Christmas and Florian Habicht’s Woodenhead (2003) both debuted at the International Film Festivals in 2003 and immediately developed a life beyond it. Christmas was selected for festivals in Melbourne, Toronto, Edinburgh and Locarno, while Woodenhead sold out its Auckland festival screenings – more had to be hastily arranged – and was also invited to play in Melbourne as well as the Sitges International Film Festival in Spain. In February 2004, Woodenhead even had a well-attended theatrical release, running at Auckland’s arthouse cinema, the Academy. Funded again by Creative New Zealand with a budget of around NZ$30,000, Woodenhead had an unusual genesis, one that befits not just Creative New Zealand’s mission to fund “experimental” film work but Habicht’s training as an artist rather than a filmmaker. The story that Habicht loves to tell is that disgraced lip-synching pop duo Milli Vanilli appeared to him in a dream and told him to make a film in which actors lip-synched. Whatever the truth of that, Habicht and his collaborator, sound designer Marc Chesterman, recorded Woodenhead‘s dialogue and soundtrack ahead of shooting, meaning that they had something that resembled a radio play – with songs, narration and dialogue – to shoot against, like an aural storyboard. There seem to be no prior examples of this working method outside of animated films, although, in an interview with me, Habicht cited Derek Jarman’s soundtrack-and-blue-screen film Blue (1993) as a possible antecedent.

As the actors who appear onscreen in Habicht’s film are not – in most cases – those who contribute to the soundtrack, and as the dialogue often appears out of synch, the effect is oddly hallucinatory. On some occasions, the actors communicate their dialogue without being seen to open their mouths – for Habicht, they are communicating telepathically. Habicht was also able to cast his friends for their vivid and interesting faces, rather than their acting ability. It is a film of strange, sometimes jarring sensations: a circus-and-fairytale ambience and a Hansel and Gretel-like plotline is subverted by a surreal sense of menace, achieved by a trick as simple as having its kindly-voiced narrator read lines that are more innocent or innocuous than the pictures. Shot in black and white by Christopher Pryor, it looks beautiful for a digital film – it does feel truly cinematic, with its sensualised New Zealand landscapes appearing sometimes in dim, dream-like light. You could argue that while The Waiting Place and Christmas adapt themselves to low-budget filmmaking’s limits, through the use of one primary location in each case, Woodenhead transcends those limits.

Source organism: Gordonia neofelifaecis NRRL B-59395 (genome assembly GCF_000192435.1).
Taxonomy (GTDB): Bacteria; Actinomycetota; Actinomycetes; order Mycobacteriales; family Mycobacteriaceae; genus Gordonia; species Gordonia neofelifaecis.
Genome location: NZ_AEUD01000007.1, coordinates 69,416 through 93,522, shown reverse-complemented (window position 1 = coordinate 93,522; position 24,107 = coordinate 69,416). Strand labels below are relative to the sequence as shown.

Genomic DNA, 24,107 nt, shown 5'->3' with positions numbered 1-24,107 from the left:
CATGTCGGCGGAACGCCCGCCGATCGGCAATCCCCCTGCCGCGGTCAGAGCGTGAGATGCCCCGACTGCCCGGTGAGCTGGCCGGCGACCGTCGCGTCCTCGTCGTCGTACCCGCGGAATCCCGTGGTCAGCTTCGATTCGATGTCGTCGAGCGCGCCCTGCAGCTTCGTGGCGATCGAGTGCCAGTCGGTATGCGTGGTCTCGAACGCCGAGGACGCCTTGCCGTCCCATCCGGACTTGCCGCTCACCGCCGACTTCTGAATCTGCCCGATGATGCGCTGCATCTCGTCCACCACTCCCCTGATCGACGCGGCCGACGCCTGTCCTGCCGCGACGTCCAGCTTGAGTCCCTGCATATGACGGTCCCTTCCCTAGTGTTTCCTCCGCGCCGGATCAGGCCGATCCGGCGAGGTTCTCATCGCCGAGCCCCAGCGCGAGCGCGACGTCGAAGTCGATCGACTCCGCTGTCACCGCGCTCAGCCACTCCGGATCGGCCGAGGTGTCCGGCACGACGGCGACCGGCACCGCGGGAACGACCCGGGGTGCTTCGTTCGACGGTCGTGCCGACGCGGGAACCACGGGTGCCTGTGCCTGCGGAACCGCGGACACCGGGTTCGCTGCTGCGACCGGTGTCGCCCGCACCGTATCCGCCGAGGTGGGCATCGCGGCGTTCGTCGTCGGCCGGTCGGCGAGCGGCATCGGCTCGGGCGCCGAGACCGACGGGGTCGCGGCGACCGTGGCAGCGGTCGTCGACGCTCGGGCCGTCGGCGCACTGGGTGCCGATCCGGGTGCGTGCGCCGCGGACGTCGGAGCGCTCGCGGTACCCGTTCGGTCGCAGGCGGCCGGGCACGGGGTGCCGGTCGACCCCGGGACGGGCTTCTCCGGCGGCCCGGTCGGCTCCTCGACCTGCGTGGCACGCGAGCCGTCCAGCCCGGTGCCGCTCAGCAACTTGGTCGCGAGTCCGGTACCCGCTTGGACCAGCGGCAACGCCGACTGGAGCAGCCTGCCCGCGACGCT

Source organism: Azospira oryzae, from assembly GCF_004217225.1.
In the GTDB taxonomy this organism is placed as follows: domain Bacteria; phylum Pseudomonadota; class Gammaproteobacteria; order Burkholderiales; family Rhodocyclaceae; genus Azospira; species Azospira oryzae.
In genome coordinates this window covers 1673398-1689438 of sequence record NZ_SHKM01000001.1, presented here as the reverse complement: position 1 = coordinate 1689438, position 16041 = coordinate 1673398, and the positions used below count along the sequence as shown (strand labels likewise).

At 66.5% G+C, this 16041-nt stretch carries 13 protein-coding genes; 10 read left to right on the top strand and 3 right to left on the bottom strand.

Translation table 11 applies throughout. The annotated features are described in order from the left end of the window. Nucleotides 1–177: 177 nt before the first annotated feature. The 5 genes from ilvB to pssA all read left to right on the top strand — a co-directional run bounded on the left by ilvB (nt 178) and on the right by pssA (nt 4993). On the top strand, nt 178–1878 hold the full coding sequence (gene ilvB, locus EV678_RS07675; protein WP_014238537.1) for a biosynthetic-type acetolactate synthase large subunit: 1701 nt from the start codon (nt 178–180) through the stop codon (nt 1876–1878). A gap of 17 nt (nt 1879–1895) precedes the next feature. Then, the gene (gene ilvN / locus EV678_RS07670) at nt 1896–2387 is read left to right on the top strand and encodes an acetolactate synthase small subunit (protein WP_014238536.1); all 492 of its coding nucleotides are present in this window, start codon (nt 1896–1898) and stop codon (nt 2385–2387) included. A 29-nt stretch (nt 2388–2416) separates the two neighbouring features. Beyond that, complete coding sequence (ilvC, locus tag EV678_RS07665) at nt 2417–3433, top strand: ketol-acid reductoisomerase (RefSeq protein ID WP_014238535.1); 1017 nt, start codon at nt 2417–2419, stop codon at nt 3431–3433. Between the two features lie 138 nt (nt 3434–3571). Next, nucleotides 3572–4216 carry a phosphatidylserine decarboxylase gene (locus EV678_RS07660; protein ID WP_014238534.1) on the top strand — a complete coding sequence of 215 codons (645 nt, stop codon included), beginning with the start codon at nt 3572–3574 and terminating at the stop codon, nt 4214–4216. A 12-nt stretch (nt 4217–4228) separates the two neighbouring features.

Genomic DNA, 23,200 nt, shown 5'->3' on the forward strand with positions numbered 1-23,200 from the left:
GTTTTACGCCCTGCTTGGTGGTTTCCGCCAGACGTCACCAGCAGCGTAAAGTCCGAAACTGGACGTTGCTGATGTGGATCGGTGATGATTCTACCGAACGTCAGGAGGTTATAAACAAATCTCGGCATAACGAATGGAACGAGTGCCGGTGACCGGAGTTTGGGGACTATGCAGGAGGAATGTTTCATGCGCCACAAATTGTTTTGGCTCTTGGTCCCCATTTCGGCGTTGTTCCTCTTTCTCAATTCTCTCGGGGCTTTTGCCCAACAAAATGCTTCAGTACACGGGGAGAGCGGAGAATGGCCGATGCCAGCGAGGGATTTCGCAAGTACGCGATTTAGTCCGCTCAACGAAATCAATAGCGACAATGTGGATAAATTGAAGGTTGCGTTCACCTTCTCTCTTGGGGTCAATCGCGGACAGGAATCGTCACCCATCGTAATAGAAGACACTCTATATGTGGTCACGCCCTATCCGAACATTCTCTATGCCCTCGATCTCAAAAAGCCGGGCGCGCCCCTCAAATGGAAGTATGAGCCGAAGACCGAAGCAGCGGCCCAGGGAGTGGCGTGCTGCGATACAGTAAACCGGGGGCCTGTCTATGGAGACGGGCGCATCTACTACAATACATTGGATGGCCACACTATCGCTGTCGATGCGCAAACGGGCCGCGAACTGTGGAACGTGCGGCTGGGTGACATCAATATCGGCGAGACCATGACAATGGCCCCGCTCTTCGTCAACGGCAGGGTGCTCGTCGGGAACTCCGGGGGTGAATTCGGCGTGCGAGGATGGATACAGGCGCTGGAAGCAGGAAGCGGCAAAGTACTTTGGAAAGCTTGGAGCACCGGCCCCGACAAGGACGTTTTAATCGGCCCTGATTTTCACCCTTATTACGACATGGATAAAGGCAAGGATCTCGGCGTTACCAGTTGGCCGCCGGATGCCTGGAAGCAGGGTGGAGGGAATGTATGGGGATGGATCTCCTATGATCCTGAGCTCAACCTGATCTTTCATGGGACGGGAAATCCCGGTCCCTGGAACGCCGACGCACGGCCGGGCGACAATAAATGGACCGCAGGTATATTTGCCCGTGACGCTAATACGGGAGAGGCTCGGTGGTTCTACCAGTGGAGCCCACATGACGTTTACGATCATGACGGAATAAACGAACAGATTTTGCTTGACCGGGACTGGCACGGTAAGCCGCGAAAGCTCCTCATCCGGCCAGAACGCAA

In the plot, Gert (Nicholas Butler) is assigned by Hugo (veteran Auckland eccentric Warwick Broadhead) to escort Hugo’s daughter Plum (Teresa Peters) to her wedding. He is told not to lay a hand on her. They encounter circuses, magic beans, accordion players, a cottage hidden in the woods – spillage from the Grimm tales. They meet Goerdel (Tony Bishop), a barnyard maniac with a face like a cartoon drawing of Quasimodo, and Gustav the Strongman (Matthew Sunderland). Born in Berlin but resident in New Zealand since childhood, Habicht traced his own love of Germanic kitsch to his German background, including repeated viewings of The Tin Drum (Volker Schlondorff, 1979). As Woodenhead‘s arrival was like an alien landing in New Zealand, critics scrambled about for foreign, generally European predecessors. Although Habicht often appears like something of a gifted ingénue, he owned up to a liking for Fassbinder and some knowledge of Herzog (8). Such Guy Maddin films as the camp, delirious pseudo-Nordic fantasy Twilight of the Ice Nymphs (1997) might have seemed influential, but Habicht had never seen Maddin’s films. Béla Tarr and Jan Svankmajer were also cited. The greatest influence on Woodenhead, however, turned out to be Lars von Trier, specifically his Dancer in the Dark (2000) where scenes of outrageous musical fantasy erupt from the banality and frustration of everyday life (9). Like much recent von Trier, Woodenhead is also about the trials suffered by the innocent and naïve.